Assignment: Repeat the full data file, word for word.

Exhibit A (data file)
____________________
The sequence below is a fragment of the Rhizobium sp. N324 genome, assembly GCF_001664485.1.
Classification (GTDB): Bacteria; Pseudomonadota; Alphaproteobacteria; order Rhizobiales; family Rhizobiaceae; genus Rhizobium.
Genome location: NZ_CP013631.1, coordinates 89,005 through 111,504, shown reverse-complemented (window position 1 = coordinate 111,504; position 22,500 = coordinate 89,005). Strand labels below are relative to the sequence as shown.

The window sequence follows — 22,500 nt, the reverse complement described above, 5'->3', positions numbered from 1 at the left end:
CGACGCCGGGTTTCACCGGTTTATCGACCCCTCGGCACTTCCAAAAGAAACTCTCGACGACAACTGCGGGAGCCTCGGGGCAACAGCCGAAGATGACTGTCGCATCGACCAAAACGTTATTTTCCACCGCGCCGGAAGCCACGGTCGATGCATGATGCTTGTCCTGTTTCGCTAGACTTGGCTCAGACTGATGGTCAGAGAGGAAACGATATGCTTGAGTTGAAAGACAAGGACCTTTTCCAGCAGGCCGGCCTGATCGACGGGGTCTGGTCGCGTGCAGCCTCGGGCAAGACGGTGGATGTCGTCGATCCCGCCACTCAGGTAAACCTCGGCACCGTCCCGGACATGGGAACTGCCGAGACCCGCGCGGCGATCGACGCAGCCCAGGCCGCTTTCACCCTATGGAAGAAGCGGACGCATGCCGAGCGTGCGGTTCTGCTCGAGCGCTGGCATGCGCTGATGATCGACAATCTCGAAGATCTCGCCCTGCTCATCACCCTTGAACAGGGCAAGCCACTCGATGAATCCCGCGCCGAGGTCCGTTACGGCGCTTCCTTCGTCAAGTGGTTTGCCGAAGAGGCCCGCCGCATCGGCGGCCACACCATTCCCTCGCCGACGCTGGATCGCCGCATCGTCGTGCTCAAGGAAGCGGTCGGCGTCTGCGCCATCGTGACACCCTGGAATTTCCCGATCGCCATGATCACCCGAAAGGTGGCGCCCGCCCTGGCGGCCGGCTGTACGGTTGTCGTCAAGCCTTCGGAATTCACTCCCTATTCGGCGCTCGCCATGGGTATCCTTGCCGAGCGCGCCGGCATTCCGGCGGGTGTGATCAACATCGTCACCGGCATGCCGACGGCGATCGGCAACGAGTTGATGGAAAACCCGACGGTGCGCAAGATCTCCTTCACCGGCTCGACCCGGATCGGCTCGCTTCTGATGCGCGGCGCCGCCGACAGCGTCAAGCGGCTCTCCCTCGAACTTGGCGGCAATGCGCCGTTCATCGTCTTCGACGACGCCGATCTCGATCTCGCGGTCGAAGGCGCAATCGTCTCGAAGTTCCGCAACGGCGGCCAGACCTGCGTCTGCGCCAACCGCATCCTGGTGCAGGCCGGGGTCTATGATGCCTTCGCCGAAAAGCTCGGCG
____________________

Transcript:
The sequence below is a fragment of the Rhizobium sp. N324 genome, assembly GCF_001664485.1.
Classification (GTDB): Bacteria; Pseudomonadota; Alphaproteobacteria; order Rhizobiales; family Rhizobiaceae; genus Rhizobium.
Genome location: NZ_CP013631.1, coordinates 89,005 through 111,504, shown reverse-complemented (window position 1 = coordinate 111,504; position 22,500 = coordinate 89,005). Strand labels below are relative to the sequence as shown.

The window sequence follows — 22,500 nt, the reverse complement described above, 5'->3', positions numbered from 1 at the left end:
CGACGCCGGGTTTCACCGGTTTATCGACCCCTCGGCACTTCCAAAAGAAACTCTCGACGACAACTGCGGGAGCCTCGGGGCAACAGCCGAAGATGACTGTCGCATCGACCAAAACGTTATTTTCCACCGCGCCGGAAGCCACGGTCGATGCATGATGCTTGTCCTGTTTCGCTAGACTTGGCTCAGACTGATGGTCAGAGAGGAAACGATATGCTTGAGTTGAAAGACAAGGACCTTTTCCAGCAGGCCGGCCTGATCGACGGGGTCTGGTCGCGTGCAGCCTCGGGCAAGACGGTGGATGTCGTCGATCCCGCCACTCAGGTAAACCTCGGCACCGTCCCGGACATGGGAACTGCCGAGACCCGCGCGGCGATCGACGCAGCCCAGGCCGCTTTCACCCTATGGAAGAAGCGGACGCATGCCGAGCGTGCGGTTCTGCTCGAGCGCTGGCATGCGCTGATGATCGACAATCTCGAAGATCTCGCCCTGCTCATCACCCTTGAACAGGGCAAGCCACTCGATGAATCCCGCGCCGAGGTCCGTTACGGCGCTTCCTTCGTCAAGTGGTTTGCCGAAGAGGCCCGCCGCATCGGCGGCCACACCATTCCCTCGCCGACGCTGGATCGCCGCATCGTCGTGCTCAAGGAAGCGGTCGGCGTCTGCGCCATCGTGACACCCTGGAATTTCCCGATCGCCATGATCACCCGAAAGGTGGCGCCCGCCCTGGCGGCCGGCTGTACGGTTGTCGTCAAGCCTTCGGAATTCACTCCCTATTCGGCGCTCGCCATGGGTATCCTTGCCGAGCGCGCCGGCATTCCGGCGGGTGTGATCAACATCGTCACCGGCATGCCGACGGCGATCGGCAACGAGTTGATGGAAAACCCGACGGTGCGCAAGATCTCCTTCACCGGCTCGACCCGGATCGGCTCGCTTCTGATGCGCGGCGCCGCCGACAGCGTCAAGCGGCTCTCCCTCGAACTTGGCGGCAATGCGCCGTTCATCGTCTTCGACGACGCCGATCTCGATCTCGCGGTCGAAGGCGCAATCGTCTCGAAGTTCCGCAACGGCGGCCAGACCTGCGTCTGCGCCAACCGCATCCTGGTGCAGGCCGGGGTCTATGATGCCTTCGCCGAAAAGCTCGGCG